( Photo above (L-R) DIYcave owners Dave Danek & Aaron Leis stand in front of the DIYcave . Photo provided by Gregg Morris.)
Last winter, friends and Bend residents, Tim Willis and Dave Danek had a conversation about what Bend really needs. Not long into the conversation, they began to wrap their collective heads around the idea of creating an ultimate workshop, available to everyone. Months later, they became aware of a contemporary culture of do-it-yourselfers called the Maker Movement. They quickly realized that they were interested in creating a “makerspace” in Bend.
“No matter what plans we made or what we thought the ultimate workshop was, the most important piece of the puzzle would be the people who were using the space,” explains Danek, a professional furniture and cabinet maker.
At the same time Willis and Danek were beginning to shape their idea into reality, professional drywall contractor and follower of the Maker Movement, Aaron Leis was well on his way to turning the same business idea a reality. After a random meeting at a “makers meet-up” group, the three realized they could do something much greater if they combine forces and work together.
The DIYcave, located in the old Pak-it building in southeast Bend, is the fruit of their combined labor. Based on a premise of self-reliance, responsibility and sharing, the DIYcave provides opportunities for creative expression and creation of sustainable projects. It provides a safe environment, expert guidance, and professional tools for people to undertake desired endeavors. The owners’ vision of projects includes, but is not limited to, automotive repair, trailer construction, refinishing, and garden projects.
Those who ventured into Pak-it when it was still a used material supply store would agree this is the perfect spot for a makerspace. While Pak-it assisted home remodelers and other re-users through supplying hard to find objects, the metamorphosis into the DIYcave takes it one step further by showing people how to accomplish their goals. The 3,000 square feet of classic warehouse space is lined with tools and machines for woodworking, metalwork and automotive repair.
“We are providing a service in this warehouse environment that takes the Pak-it concept and evolves it further,” says Leis.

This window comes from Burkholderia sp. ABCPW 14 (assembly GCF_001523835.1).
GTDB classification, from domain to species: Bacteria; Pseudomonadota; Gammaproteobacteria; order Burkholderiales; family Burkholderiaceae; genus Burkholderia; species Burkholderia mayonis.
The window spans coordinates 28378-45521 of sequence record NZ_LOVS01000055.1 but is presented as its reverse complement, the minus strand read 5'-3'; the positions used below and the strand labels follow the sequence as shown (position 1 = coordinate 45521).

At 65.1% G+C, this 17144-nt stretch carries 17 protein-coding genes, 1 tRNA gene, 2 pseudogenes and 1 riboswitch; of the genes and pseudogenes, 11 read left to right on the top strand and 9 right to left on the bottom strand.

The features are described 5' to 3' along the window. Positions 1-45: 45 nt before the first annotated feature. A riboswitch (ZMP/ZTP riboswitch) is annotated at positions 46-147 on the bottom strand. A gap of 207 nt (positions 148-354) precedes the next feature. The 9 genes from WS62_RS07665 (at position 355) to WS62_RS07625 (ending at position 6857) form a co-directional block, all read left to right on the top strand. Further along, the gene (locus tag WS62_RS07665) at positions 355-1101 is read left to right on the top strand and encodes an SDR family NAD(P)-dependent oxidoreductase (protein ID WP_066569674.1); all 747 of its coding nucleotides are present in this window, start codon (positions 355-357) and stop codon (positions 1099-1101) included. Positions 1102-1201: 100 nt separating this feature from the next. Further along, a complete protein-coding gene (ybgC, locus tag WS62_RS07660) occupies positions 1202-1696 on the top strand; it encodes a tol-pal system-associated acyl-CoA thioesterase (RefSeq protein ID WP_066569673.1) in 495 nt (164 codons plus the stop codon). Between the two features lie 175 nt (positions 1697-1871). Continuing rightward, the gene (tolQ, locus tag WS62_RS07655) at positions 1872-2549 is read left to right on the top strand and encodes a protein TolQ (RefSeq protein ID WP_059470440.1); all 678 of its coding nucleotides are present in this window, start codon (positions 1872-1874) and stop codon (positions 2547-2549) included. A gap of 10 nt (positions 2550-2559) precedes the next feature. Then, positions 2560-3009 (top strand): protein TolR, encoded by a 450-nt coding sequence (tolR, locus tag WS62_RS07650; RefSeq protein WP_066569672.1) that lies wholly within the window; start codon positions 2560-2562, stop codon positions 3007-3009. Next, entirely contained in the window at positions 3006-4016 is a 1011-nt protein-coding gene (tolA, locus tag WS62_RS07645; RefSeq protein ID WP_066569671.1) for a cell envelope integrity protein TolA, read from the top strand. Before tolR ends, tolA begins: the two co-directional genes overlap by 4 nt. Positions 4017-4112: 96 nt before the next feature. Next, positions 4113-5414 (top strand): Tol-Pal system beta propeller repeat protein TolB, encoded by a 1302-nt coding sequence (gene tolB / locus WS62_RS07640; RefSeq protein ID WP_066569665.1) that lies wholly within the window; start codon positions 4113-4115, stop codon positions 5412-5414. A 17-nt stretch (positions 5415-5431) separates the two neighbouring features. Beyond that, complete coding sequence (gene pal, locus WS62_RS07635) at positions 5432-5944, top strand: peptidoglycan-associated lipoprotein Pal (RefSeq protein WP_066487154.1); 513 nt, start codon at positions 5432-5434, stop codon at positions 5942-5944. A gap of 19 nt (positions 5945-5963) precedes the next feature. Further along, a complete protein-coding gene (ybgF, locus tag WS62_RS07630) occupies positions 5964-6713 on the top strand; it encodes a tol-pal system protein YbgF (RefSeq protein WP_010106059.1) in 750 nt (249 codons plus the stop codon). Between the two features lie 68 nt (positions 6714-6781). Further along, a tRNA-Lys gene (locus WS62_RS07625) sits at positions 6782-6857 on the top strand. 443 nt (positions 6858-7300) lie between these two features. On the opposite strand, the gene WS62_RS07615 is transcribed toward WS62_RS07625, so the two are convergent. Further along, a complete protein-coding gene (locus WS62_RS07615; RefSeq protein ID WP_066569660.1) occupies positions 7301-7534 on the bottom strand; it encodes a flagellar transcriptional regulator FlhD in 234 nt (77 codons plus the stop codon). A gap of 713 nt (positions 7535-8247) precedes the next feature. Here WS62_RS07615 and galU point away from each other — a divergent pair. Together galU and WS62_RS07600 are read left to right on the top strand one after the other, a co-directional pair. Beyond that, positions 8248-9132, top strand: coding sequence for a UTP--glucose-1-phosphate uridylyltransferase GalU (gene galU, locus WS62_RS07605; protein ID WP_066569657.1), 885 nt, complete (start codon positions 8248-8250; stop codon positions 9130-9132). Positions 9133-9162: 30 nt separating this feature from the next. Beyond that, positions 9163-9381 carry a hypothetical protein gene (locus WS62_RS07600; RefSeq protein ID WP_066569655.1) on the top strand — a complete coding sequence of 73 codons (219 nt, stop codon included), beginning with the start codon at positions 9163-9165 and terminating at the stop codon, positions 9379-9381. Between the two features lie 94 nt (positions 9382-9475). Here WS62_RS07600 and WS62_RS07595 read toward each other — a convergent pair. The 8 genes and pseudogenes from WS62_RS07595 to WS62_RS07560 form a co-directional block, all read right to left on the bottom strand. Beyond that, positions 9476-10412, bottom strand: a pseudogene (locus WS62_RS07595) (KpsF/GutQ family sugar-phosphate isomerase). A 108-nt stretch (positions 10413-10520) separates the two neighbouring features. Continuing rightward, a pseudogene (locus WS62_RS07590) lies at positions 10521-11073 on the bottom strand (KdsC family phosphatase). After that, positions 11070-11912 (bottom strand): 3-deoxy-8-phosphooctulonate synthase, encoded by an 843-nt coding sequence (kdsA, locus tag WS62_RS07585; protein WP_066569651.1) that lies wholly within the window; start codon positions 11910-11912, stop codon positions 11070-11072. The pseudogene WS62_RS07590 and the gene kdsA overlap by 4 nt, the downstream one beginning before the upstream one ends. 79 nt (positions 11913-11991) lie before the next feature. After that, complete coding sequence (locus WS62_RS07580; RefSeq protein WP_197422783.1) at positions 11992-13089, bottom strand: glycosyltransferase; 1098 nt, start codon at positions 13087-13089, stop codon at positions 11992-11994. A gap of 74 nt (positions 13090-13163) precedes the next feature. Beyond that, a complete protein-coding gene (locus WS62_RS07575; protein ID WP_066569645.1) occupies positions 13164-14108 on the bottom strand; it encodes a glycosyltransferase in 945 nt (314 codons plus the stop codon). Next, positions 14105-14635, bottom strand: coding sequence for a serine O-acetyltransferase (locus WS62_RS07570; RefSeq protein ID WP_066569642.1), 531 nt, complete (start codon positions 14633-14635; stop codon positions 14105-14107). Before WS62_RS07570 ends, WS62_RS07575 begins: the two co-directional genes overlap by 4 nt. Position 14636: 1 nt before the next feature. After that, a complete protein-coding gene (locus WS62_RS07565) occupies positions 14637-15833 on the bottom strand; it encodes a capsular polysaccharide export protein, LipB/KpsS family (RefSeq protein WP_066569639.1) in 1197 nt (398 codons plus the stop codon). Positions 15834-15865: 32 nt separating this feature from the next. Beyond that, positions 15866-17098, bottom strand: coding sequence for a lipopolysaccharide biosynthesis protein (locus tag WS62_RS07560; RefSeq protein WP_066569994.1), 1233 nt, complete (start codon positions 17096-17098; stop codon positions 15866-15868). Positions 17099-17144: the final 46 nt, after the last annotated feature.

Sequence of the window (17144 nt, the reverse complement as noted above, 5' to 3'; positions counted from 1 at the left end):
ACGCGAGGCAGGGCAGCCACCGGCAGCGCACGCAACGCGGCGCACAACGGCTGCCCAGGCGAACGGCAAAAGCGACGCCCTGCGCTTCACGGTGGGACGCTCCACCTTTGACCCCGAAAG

Danek agrees. “The building’s entire history has been one of building, fixing and making.”
The DIYcave offers space for people to work, as well as classes geared toward sharing professional knowledge. February’s classes ran the gamut from welding and drywall repair to workbench building and ski tuning. The list of classes will grow each month as the owners match experts in various areas with projects requested by customers. They believe each new skill learned awakens the creative spirit within all of us. In addition to teaching new skills, the DIYcave also introduces people to machines most are unaware of; like a planer or metal mill lathe and brake.
Leis, Danek and Willis all agree that their various skill sets, combined with different personalities, complement each other and will make for a successful venture. They have all been very active in transforming the space into the DIYcave, and share the responsibilities of running a business equally. The three are also quick to recognize the supportive help they have received along the way from friends, family, and other local makers.
“Though we’re building a business that’s based on self-sufficiency, ‘Do It Yourself’ doesn’t actually mean do it ‘by’ yourself,” says Danek.
As an interesting piece of marketing, Danek and Willis spent last fall at Northwest Crossing’s Farmers Market and the Bend Fall Festival constructing a cider press for a customer. While the owners are waiting to hold their official grand opening, they have been offering classes since their soft opening in February.
444 SE 9th Street, Bend
Owners: Aaron Leis, Dave Danek, Tim Willis
Employees: 3 owners + contract class instructors
Year Established: 2015
Services: Space rental, tool rental, and instruction in various disciplines, ranging from metalwork to gear repair.
Hot News: DIYcave seeks to further the cause of the Maker Movement by assisting do-it-yourselfers.
Outlook for growth: More tools available for rental and more classes being added each month.